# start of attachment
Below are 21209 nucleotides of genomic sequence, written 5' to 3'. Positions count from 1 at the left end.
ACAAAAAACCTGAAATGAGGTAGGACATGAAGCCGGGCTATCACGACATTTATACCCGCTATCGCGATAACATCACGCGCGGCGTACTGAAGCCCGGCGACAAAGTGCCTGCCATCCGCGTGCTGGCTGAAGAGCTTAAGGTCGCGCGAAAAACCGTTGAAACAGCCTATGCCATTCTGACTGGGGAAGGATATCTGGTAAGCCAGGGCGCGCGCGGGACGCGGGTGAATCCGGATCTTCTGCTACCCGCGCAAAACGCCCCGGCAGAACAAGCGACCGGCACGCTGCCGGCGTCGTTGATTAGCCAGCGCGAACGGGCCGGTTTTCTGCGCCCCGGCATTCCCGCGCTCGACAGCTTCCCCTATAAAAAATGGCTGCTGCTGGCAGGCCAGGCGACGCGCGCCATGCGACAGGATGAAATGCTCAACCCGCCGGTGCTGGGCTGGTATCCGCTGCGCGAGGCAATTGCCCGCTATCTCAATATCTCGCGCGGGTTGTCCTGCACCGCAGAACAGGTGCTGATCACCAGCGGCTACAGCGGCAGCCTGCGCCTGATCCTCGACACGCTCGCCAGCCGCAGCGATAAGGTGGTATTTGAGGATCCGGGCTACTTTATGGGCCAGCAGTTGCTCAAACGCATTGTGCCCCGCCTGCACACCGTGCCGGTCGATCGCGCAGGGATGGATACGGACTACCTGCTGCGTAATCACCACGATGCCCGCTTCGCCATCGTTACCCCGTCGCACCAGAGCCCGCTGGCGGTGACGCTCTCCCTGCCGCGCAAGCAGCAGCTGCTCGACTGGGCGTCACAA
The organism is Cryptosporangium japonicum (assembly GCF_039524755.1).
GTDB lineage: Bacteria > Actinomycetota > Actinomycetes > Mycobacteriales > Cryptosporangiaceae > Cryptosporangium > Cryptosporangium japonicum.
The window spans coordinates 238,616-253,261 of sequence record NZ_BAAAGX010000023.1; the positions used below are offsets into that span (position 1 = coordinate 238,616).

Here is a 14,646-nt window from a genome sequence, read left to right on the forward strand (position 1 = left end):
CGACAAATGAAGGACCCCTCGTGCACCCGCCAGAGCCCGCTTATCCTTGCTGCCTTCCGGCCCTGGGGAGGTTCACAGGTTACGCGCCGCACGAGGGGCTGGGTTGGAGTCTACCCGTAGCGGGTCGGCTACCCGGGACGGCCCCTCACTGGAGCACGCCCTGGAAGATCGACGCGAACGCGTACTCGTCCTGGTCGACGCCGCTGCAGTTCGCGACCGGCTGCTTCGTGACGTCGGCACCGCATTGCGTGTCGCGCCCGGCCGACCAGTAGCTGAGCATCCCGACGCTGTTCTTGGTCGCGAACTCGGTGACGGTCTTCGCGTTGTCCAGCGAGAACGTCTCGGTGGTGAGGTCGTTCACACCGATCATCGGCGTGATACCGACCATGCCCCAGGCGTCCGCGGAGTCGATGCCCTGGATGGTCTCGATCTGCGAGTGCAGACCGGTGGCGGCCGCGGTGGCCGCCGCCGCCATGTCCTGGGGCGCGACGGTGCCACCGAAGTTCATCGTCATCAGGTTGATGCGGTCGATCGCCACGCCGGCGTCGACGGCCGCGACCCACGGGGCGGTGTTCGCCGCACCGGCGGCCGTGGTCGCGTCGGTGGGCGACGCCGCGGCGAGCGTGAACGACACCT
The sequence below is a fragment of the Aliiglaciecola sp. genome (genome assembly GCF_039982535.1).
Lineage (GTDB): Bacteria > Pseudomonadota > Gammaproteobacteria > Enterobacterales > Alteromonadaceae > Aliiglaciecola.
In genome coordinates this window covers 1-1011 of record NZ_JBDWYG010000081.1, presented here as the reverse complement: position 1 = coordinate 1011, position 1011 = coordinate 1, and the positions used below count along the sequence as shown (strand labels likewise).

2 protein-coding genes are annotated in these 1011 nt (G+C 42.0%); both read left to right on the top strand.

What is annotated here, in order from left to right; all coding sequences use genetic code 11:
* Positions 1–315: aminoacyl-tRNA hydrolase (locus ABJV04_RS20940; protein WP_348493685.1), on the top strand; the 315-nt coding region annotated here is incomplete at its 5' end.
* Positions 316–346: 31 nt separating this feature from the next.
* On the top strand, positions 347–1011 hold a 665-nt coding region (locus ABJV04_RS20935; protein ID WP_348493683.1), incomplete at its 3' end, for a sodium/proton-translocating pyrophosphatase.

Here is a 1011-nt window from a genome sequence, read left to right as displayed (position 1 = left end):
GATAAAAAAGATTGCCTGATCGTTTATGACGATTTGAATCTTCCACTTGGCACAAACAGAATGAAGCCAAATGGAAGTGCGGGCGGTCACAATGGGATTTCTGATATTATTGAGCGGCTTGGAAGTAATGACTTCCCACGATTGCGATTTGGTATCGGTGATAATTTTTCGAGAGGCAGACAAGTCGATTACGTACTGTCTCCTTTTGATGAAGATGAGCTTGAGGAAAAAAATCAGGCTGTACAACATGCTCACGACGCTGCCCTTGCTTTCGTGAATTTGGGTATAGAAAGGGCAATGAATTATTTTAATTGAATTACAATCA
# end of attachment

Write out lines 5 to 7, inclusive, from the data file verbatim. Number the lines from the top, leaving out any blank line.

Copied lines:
The window spans coordinates 238,616-253,261 of sequence record NZ_BAAAGX010000023.1; the positions used below are offsets into that span (position 1 = coordinate 238,616).

Here is a 14,646-nt window from a genome sequence, read left to right on the forward strand (position 1 = left end):
CGACAAATGAAGGACCCCTCGTGCACCCGCCAGAGCCCGCTTATCCTTGCTGCCTTCCGGCCCTGGGGAGGTTCACAGGTTACGCGCCGCACGAGGGGCTGGGTTGGAGTCTACCCGTAGCGGGTCGGCTACCCGGGACGGCCCCTCACTGGAGCACGCCCTGGAAGATCGACGCGAACGCGTACTCGTCCTGGTCGACGCCGCTGCAGTTCGCGACCGGCTGCTTCGTGACGTCGGCACCGCATTGCGTGTCGCGCCCGGCCGACCAGTAGCTGAGCATCCCGACGCTGTTCTTGGTCGCGAACTCGGTGACGGTCTTCGCGTTGTCCAGCGAGAACGTCTCGGTGGTGAGGTCGTTCACACCGATCATCGGCGTGATACCGACCATGCCCCAGGCGTCCGCGGAGTCGATGCCCTGGATGGTCTCGATCTGCGAGTGCAGACCGGTGGCGGCCGCGGTGGCCGCCGCCGCCATGTCCTGGGGCGCGACGGTGCCACCGAAGTTCATCGTCATCAGGTTGATGCGGTCGATCGCCACGCCGGCGTCGACGGCCGCGACCCACGGGGCGGTGTTCGCCGCACCGGCGGCCGTGGTCGCGTCGGTGGGCGACGCCGCGGCGAGCGTGAACGACACCT